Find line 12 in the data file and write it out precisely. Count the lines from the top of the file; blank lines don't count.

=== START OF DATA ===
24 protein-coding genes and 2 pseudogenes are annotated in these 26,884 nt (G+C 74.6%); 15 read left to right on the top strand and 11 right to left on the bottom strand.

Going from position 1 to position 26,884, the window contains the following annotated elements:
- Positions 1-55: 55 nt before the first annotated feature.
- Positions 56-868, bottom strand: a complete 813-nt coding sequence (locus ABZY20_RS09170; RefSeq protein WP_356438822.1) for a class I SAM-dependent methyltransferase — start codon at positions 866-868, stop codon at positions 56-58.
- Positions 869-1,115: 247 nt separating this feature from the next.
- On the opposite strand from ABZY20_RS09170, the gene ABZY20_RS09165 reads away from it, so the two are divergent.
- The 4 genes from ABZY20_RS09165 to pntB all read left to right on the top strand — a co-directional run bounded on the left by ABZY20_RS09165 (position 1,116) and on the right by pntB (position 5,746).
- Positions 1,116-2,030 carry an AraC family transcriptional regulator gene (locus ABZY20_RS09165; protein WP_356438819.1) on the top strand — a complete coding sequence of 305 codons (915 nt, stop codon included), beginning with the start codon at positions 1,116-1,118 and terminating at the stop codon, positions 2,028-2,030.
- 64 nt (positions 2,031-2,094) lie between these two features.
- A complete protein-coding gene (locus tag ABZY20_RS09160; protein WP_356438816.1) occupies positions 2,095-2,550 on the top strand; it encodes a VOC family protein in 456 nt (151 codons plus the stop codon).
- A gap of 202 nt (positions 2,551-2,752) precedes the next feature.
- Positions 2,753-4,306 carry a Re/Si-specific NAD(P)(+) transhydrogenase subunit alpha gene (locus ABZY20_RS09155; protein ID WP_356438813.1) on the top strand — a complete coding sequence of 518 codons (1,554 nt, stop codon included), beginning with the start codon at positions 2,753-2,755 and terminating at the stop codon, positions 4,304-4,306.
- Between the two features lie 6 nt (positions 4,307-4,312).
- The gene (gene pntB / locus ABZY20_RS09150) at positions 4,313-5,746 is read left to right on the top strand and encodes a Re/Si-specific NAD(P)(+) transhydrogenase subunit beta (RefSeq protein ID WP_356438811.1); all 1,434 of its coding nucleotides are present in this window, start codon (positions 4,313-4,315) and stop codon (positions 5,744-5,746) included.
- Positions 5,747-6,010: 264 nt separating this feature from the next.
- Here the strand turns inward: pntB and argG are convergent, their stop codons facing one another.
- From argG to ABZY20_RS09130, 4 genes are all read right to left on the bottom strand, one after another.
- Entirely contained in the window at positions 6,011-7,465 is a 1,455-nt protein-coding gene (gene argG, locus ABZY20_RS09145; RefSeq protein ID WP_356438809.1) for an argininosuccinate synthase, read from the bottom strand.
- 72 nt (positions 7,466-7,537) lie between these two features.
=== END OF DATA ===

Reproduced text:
- Positions 2,753-4,306 carry a Re/Si-specific NAD(P)(+) transhydrogenase subunit alpha gene (locus ABZY20_RS09155; protein ID WP_356438813.1) on the top strand — a complete coding sequence of 518 codons (1,554 nt, stop codon included), beginning with the start codon at positions 2,753-2,755 and terminating at the stop codon, positions 4,304-4,306.